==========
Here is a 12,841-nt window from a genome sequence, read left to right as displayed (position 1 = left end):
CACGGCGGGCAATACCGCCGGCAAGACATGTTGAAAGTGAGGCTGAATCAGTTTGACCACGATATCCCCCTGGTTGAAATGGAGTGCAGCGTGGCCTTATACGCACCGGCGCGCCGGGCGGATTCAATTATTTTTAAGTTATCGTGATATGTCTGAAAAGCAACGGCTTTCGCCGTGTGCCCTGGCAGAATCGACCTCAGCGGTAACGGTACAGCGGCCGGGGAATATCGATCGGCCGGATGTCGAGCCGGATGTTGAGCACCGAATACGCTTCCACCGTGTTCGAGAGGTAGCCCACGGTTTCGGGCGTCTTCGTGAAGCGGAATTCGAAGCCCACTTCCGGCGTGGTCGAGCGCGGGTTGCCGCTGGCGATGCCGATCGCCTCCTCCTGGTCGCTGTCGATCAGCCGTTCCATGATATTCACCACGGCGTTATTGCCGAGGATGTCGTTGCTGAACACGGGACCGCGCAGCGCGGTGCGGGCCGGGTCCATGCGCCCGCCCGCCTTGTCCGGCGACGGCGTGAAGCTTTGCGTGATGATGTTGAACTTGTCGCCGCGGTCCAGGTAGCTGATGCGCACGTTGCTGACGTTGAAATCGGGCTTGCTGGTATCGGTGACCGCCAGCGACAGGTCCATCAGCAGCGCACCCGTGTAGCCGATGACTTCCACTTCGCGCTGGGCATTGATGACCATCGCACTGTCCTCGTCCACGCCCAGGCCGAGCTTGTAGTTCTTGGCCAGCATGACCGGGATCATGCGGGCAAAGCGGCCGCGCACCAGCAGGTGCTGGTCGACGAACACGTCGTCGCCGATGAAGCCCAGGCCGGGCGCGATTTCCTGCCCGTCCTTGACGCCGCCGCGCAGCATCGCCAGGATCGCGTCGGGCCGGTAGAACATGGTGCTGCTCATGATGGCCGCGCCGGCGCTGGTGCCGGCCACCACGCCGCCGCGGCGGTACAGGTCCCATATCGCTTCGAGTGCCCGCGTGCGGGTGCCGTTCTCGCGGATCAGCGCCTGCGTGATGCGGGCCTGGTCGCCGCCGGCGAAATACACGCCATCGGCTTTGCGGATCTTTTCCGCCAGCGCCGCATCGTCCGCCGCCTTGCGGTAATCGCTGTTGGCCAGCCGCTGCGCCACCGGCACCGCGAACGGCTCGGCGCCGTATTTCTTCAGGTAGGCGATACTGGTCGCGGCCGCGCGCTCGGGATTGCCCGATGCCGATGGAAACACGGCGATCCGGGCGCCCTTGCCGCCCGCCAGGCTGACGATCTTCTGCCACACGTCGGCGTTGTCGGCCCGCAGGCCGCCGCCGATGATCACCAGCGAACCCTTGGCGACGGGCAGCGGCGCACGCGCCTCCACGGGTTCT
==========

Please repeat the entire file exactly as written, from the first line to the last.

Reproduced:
Here is a 12,841-nt window from a genome sequence, read left to right as displayed (position 1 = left end):
CACGGCGGGCAATACCGCCGGCAAGACATGTTGAAAGTGAGGCTGAATCAGTTTGACCACGATATCCCCCTGGTTGAAATGGAGTGCAGCGTGGCCTTATACGCACCGGCGCGCCGGGCGGATTCAATTATTTTTAAGTTATCGTGATATGTCTGAAAAGCAACGGCTTTCGCCGTGTGCCCTGGCAGAATCGACCTCAGCGGTAACGGTACAGCGGCCGGGGAATATCGATCGGCCGGATGTCGAGCCGGATGTTGAGCACCGAATACGCTTCCACCGTGTTCGAGAGGTAGCCCACGGTTTCGGGCGTCTTCGTGAAGCGGAATTCGAAGCCCACTTCCGGCGTGGTCGAGCGCGGGTTGCCGCTGGCGATGCCGATCGCCTCCTCCTGGTCGCTGTCGATCAGCCGTTCCATGATATTCACCACGGCGTTATTGCCGAGGATGTCGTTGCTGAACACGGGACCGCGCAGCGCGGTGCGGGCCGGGTCCATGCGCCCGCCCGCCTTGTCCGGCGACGGCGTGAAGCTTTGCGTGATGATGTTGAACTTGTCGCCGCGGTCCAGGTAGCTGATGCGCACGTTGCTGACGTTGAAATCGGGCTTGCTGGTATCGGTGACCGCCAGCGACAGGTCCATCAGCAGCGCACCCGTGTAGCCGATGACTTCCACTTCGCGCTGGGCATTGATGACCATCGCACTGTCCTCGTCCACGCCCAGGCCGAGCTTGTAGTTCTTGGCCAGCATGACCGGGATCATGCGGGCAAAGCGGCCGCGCACCAGCAGGTGCTGGTCGACGAACACGTCGTCGCCGATGAAGCCCAGGCCGGGCGCGATTTCCTGCCCGTCCTTGACGCCGCCGCGCAGCATCGCCAGGATCGCGTCGGGCCGGTAGAACATGGTGCTGCTCATGATGGCCGCGCCGGCGCTGGTGCCGGCCACCACGCCGCCGCGGCGGTACAGGTCCCATATCGCTTCGAGTGCCCGCGTGCGGGTGCCGTTCTCGCGGATCAGCGCCTGCGTGATGCGGGCCTGGTCGCCGCCGGCGAAATACACGCCATCGGCTTTGCGGATCTTTTCCGCCAGCGCCGCATCGTCCGCCGCCTTGCGGTAATCGCTGTTGGCCAGCCGCTGCGCCACCGGCACCGCGAACGGCTCGGCGCCGTATTTCTTCAGGTAGGCGATACTGGTCGCGGCCGCGCGCTCGGGATTGCCCGATGCCGATGGAAACACGGCGATCCGGGCGCCCTTGCCGCCCGCCAGGCTGACGATCTTCTGCCACACGTCGGCGTTGTCGGCCCGCAGGCCGCCGCCGATGATCACCAGCGAACCCTTGGCGACGGGCAGCGGCGCACGCGCCTCCACGGGTTCT